Sometimes I feel disheartened that I can't keep up with people who come up with amazing content and blog everyday. It can make me feel like I'm behind everyone else and I worry that my blog isn't growing as fast, but the thing about blogging is that it's so dynamic. We aren't all the same (wouldn't it be boring if we were?) and I enjoy blogging with the freedom to be able to post whenever I want. Creativity doesn't haven't a set schedule (neither does my job or good natural lighting!) and there's no reason why I should force it. While I sometimes may work on multiple blog posts at a time, I rarely ever schedule them and when I do decide I want to get a post up, it's usually a spontaneous decision. Sometimes I just want to be lazy on my day off and watch movies or catch up on my e-mails. Other times, errands and general life stuff take priority. I've now realised that you don't need to blog everyday nor talk about the latest beauty releases in order to stay relevant. The majority of us don't do this for a living, so you'd just burn yourself out trying to keep up. I admire those with better time management skills than I to be able to fit it all in, but for me, it actually feels more rewarding to have my blog grow organically the way I enjoy blogging rather than trying to keep up with everyone else and wear myself out. If you're blogging as a hobby, don't put so much pressure on yourself and compare yourself to others because as I've read, "comparison is the thief of all joy". As long as you're creating blog posts that you enjoy, everything else will naturally fall into place. Sure, my blog hasn't grown as fast as others, but that's okay because that's not why I blog and I'm not competing against anyone here. I love having a blogging notebook to jot down ideas (plus, it gives me an excuse to buy cute stationery) and when the creative juices are flowing, I could sit and type for hours, but simply put, if I don't feel like blogging, I won't.
Another point I want to make is spelling, grammar and punctuation. I try my best to be approachable through my writing, but presenting myself in a professional manner is something I aim for too. As someone trying to gain employment in social media, writing skills are vital, but more than that, it's really important that I feel proud of what I put up here. In a single blog post, I could take twenty photos until I'm satisfied and read and re-read my blog posts over and over until I've practically memorised them. Even then, I could still probably have sentences that don't make sense, are too long or have the occasional typo. I don't think it happens too often, but when it does, you're more than welcome to point them out to me. I don't think you should beat yourself up if you make a few mistakes here and there, but I also think we should learn from them. No one's perfect, including myself, and regardless of whether you blog for a living or not, it's something I feel is so important. If you write, it only makes sense to be aware of your spelling and grammar. Perhaps I'm a grammar Nazi and I know I'm definitely a perfectionist, but this is a basic requirement of any profession and it generally makes for a more pleasurable read. Sometimes I may vent about it on Twitter and I guess I may sound like a snob, but it's something I value quite highly and I really do mean it as constructive criticism. I don't think it hurts us to take a little more care. Visuals are nice, but words are just as important and to me, it's about presenting your best self.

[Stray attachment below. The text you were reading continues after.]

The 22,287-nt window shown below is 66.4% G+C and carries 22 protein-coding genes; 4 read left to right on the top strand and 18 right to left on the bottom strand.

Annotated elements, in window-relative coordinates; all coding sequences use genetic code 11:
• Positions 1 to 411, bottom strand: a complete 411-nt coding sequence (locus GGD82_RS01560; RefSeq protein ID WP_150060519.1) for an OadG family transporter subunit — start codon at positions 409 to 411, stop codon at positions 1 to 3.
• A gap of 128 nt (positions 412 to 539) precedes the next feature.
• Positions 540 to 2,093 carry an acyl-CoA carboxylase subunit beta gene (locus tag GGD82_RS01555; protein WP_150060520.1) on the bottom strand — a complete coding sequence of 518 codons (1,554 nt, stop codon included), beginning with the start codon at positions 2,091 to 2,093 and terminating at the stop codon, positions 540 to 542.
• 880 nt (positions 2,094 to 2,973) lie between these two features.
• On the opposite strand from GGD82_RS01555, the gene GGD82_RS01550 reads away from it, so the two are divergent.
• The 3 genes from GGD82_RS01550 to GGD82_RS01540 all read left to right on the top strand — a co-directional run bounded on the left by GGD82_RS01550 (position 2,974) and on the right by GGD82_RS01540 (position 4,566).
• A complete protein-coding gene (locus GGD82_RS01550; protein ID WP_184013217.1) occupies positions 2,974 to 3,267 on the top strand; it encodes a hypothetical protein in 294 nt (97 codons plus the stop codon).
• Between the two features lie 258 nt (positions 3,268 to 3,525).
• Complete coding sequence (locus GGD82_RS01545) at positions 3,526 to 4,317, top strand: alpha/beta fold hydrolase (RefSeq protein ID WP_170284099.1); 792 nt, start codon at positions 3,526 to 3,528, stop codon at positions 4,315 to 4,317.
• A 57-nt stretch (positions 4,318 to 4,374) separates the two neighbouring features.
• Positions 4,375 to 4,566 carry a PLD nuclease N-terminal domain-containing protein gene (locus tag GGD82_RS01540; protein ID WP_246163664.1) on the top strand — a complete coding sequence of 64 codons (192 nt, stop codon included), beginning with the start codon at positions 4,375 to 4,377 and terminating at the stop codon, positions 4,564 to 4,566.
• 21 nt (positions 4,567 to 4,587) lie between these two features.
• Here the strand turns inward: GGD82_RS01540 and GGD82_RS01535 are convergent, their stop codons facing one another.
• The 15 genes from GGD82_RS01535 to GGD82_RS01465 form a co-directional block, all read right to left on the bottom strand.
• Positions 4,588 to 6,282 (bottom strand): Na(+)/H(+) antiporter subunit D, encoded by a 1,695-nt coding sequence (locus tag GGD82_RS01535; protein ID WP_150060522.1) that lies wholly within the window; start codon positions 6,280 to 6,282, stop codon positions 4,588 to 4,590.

No matter whether your blog is your job, a hobby, how often you post or what you blog about, I think the most important thing to remember is to just have fun. After all, I think that's the reason why we all started. It's only natural to not feel good enough at times and feel the pressure, but when that happens, I take a step back and remember why I began blogging in the first place. I absolutely love the beauty blogging community and despite the negativity that can arise, I've made some really lovely friends here, which is by far more worthwhile than the numbers or any free product. I don't have any particular aspirations for my blog other than to keep doing what I do and to enjoy every moment of it, and with time, I think that's how I will grow and better myself creatively. Even now when I look back through the archives of my blog, while I do cringe a little, it's fun to see how far I've come - not only with my blog, but personally too. With time, we grow, we change and we evolve, and blogging is an amazing medium to be able to document our journey and share that with people. My blog isn't something I view as a brand or a business, but simply a representation of me.